We’re growing and adding more locations, but we can’t do it without your help. Join us for our next series of workshops to have your say in where new bike sharing locations will end up in your neighborhood.
Workshop schedules: www.bayareabikeshare.com/expan...
Proposed expansion sites (Mission, Castro, Mission Bay, Soma, FiDi): www.bayareabikeshare.com/asset...
Share your insights online: suggest.bayareabikeshare.com/p...
Access to shared bicycles will be available 24-hours-a-day, 7-days-a-week in San Francisco, Redwood City, Palo Alto, Mountain View, and San Jose
Some insights from a project in Sonoma County -
"It’s technically legal to build a permanent Accessory Dwelling Unit on a proper foundation, but the cost of compliance with endless regulations was ridiculous. A permit is $24,000. There’s an obligation to rip up the street and trench a completely redundant sewer line (minimum $15,000) instead of just tapping the existing sewer from the main house. The code requires fire sprinklers that will come in at about $10,000. The requirement for off-street covered parking means building a garage larger than the cottage itself. Then there’s the internal conflict of many of the codes. Permeable pavement is required for storm water runoff control, but that runoff is caused by the required added driveway and garage. Meanwhile a plain vanilla gravel parking space in the front yard is forbidden.
The list is absolutely endless and only a professional architect along with a consulting engineer can possibly understand the entitlement process and all the code minutiae, so factor in those billable hours as well. At the end of the day even a very modest backyard cottage was completely off the table for me. I will not go in to that kind of debt and I won’t tolerate charging the required high rent to service the loan. It’s a lose/lose proposition all around. No thank you."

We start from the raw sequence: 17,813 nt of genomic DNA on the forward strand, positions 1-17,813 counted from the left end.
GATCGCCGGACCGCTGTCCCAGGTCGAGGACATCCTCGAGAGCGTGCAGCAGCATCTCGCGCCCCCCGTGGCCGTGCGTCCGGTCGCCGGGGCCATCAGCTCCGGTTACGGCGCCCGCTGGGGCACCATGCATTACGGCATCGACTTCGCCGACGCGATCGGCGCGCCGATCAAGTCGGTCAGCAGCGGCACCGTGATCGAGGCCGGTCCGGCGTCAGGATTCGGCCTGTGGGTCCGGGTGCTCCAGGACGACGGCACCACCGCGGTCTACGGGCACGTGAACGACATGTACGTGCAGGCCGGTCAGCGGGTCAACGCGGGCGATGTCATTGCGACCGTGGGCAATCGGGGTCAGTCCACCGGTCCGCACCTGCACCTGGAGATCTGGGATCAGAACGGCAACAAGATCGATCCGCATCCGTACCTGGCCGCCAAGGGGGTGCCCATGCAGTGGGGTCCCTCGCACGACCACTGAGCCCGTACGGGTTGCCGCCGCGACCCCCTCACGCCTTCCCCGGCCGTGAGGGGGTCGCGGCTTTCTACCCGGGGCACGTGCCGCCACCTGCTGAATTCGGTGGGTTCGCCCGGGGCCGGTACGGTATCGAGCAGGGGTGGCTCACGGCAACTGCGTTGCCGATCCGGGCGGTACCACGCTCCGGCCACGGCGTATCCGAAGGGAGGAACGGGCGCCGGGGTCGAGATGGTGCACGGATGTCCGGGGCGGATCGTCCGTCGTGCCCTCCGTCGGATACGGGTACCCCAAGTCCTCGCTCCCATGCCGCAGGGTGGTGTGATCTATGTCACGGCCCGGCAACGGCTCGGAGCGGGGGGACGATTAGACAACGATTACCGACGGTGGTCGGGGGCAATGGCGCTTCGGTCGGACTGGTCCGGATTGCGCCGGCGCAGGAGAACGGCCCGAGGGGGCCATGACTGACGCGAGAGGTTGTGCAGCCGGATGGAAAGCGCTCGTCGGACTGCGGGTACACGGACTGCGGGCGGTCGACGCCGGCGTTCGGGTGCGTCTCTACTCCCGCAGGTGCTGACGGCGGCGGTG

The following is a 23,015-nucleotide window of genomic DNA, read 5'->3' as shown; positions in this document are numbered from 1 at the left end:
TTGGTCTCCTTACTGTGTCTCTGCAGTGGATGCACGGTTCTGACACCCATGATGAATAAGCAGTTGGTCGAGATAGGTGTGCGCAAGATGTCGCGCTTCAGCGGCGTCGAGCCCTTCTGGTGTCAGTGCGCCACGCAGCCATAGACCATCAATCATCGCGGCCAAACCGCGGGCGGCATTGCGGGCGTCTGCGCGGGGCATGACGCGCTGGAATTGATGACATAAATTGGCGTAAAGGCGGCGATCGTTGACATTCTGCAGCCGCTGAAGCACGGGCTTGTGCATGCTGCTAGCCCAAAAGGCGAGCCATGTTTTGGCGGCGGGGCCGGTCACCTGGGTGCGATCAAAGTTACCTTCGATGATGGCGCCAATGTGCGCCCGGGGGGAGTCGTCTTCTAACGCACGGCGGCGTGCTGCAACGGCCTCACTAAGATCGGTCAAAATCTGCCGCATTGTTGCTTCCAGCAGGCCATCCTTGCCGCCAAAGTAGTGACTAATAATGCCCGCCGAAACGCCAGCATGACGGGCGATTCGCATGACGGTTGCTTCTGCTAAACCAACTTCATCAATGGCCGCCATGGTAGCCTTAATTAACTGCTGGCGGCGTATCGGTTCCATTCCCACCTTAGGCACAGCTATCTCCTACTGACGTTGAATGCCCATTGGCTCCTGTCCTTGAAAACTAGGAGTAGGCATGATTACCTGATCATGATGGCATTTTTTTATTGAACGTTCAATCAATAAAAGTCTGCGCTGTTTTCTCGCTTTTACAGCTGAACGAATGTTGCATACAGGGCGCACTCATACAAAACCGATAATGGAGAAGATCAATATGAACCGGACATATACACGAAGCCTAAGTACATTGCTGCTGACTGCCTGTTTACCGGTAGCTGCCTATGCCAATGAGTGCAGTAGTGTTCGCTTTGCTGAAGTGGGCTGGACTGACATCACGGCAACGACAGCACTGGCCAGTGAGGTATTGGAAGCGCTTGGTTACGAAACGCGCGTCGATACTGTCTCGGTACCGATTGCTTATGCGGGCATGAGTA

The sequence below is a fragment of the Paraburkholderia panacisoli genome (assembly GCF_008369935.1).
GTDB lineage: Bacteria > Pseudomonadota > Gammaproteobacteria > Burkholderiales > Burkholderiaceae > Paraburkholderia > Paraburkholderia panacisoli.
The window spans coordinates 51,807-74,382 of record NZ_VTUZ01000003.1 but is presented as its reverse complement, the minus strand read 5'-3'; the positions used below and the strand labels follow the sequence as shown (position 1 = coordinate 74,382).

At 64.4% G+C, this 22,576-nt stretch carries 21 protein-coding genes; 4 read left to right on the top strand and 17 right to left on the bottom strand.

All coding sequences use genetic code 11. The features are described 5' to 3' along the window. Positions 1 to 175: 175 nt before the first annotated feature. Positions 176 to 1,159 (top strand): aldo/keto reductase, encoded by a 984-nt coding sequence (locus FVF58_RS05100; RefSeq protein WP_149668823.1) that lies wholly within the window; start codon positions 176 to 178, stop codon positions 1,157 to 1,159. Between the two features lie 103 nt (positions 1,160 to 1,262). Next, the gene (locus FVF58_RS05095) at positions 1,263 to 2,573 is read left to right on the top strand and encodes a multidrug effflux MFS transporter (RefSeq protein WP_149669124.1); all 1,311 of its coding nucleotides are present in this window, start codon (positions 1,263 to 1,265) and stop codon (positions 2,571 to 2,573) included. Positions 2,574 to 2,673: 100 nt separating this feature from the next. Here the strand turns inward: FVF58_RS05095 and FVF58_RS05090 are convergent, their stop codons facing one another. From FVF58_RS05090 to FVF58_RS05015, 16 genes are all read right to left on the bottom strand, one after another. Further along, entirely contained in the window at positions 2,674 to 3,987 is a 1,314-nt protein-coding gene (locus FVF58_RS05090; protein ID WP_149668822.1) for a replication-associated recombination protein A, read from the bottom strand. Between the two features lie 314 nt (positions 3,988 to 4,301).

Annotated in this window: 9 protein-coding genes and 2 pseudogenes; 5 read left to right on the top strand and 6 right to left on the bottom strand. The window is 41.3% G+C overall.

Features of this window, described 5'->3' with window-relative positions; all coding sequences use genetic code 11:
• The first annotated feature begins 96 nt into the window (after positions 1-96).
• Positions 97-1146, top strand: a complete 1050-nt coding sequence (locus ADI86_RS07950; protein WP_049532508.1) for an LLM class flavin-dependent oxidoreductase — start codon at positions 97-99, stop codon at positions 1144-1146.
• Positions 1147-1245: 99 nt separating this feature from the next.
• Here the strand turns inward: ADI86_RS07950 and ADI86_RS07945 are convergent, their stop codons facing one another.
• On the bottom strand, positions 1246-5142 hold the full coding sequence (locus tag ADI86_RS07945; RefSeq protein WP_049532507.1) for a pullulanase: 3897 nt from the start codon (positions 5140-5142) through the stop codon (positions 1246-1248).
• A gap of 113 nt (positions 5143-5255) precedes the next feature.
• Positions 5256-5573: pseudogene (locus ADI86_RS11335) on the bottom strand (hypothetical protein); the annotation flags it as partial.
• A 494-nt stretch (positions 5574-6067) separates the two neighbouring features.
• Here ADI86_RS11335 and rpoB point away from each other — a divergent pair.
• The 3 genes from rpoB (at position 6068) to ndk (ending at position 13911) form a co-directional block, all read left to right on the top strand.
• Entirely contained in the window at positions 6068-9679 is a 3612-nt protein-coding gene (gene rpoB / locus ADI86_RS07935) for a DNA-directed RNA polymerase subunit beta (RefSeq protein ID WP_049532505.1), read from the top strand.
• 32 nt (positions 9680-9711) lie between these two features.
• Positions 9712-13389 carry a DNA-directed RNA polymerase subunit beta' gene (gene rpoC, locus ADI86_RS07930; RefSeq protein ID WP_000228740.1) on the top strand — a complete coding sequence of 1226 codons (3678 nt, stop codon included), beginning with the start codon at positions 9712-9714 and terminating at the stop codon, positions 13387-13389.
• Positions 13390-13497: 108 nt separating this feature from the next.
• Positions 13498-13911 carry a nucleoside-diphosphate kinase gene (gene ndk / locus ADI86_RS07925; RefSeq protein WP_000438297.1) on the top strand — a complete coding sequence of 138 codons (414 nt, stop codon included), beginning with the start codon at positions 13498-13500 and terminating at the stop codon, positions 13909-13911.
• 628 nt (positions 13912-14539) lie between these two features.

My attempts to build a tiny home have been thwarted by a hostile regulatory
environment at every turn. So here's what I did instead.
SF supervisors compromise on plan for 6 new homeless shelters:
San Francisco supervisors unanimously passed a plan Tuesday to open a half dozen innovative homeless shelters in the city, after requirements for centers where alcoholics could drink and drug users could legally shoot up were put on the back burner. Supervisor David Campos helped clear the way for passage when he amended his homeless shelter...
Interesting proposal from Greg Ferenstein -
The general strategy is to allow San Francisco to build a lot more apartments. There are 4 components to the law:
1. Enact “as-of-right” zoning, which prohibits neighborhood interest groups from dramatically delaying any project they don’t like through bureaucratic regulatory processes (construction can take 8–10 years to approve in San Francisco, compared to a similar process that takes just 17 weeks in Seattle).
2. End density regulations — much of San Francisco effectively prohibits anything but 2-story single family homes [pdf].
3. Raise height limits in each neighborhood.
4. Ensure each new building creates the maximum number of affordable units for residents making less than the median income. Generally speaking, more construction means a higher percent of subsidized apartments for those making the median income or less. For instance, Seattle’s Mayor put forth a plan to build roughly 4 times more affordable units than San Francisco (40,000) — a plan made possible thanks to Seattle’s famous commitment to density.
Summary and quick actions (details below) ¶
It is possible to solve the affordable housing crisis through a law that allows San Francisco to build many mo…
The City spends nearly $250 million from our general fund each year on homelessness services, and that number continues to grow. Yet, our homeless count has virtually stayed the same, and the dire situation on our streets has only gotten worse.
Join us as we learn what exactly we are spending these funds on, what is working, and what is not. We'll also discuss plans for the new Department of Homelessness and Supportive Housing, and hear recommendations from the Budget and Legislative Analyst on how we can improve our approach to addressing homelessness and maximize our spending.
Note that you can also watch online: sfgovtv.org/